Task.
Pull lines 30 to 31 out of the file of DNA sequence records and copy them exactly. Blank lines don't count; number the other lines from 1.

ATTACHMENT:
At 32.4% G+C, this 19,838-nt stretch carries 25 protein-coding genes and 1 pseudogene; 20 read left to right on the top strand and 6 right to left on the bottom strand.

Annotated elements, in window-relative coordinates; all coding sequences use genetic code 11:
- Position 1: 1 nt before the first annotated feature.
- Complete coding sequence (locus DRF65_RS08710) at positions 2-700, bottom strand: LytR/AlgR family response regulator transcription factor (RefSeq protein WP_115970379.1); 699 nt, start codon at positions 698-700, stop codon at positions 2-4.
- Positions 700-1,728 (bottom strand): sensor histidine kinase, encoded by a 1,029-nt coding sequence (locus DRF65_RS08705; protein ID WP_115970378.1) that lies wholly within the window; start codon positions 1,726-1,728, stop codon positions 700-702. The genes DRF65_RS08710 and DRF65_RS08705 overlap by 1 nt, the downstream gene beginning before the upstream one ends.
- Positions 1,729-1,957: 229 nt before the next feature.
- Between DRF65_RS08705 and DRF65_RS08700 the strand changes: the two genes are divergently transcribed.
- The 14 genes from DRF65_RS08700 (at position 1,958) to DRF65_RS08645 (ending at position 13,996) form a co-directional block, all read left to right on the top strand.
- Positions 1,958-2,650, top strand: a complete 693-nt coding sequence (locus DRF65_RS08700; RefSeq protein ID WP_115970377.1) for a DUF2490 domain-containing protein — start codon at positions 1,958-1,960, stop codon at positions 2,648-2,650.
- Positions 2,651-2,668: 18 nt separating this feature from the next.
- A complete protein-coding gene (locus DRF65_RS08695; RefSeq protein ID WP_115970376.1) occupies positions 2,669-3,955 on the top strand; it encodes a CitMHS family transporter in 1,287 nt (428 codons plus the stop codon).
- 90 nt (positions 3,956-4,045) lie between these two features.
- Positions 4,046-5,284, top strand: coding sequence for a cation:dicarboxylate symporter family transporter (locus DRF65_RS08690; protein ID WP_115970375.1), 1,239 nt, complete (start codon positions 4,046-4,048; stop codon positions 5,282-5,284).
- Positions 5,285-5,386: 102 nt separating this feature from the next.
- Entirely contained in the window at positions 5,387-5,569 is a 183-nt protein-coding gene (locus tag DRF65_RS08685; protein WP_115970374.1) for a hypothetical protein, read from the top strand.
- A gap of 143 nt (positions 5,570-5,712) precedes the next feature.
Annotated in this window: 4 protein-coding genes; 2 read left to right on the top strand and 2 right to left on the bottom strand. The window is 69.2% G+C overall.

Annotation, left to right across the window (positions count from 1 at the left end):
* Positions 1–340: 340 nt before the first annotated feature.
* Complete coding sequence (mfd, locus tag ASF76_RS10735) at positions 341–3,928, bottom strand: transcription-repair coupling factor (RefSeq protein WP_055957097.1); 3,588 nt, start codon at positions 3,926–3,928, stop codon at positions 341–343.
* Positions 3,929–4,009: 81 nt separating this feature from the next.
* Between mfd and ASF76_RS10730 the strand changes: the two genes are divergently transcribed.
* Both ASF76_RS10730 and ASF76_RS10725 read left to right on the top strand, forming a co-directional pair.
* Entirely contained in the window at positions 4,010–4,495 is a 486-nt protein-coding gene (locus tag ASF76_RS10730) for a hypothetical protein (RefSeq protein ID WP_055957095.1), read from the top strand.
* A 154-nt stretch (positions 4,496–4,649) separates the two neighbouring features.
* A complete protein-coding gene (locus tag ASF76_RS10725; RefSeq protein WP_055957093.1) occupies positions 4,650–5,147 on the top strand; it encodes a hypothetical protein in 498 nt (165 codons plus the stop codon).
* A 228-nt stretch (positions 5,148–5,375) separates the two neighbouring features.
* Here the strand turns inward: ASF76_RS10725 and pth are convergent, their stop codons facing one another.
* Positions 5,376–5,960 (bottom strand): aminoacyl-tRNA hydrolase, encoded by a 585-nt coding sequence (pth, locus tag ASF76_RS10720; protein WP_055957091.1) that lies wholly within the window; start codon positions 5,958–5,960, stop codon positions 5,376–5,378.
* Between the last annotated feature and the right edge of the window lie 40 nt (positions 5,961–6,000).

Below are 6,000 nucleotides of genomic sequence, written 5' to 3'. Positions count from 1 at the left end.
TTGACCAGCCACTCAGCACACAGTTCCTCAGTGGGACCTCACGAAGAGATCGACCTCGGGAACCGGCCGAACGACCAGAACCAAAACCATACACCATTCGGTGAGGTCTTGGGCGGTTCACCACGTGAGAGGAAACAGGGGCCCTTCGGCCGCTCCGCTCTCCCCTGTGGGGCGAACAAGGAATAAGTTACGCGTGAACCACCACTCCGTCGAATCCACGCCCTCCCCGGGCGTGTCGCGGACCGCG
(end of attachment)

* Between the last annotated feature and the right edge of the window lie 40 nt (positions 5,961–6,000).

Below are 6,000 nucleotides of genomic sequence, written 5' to 3'. Positions count from 1 at the left end.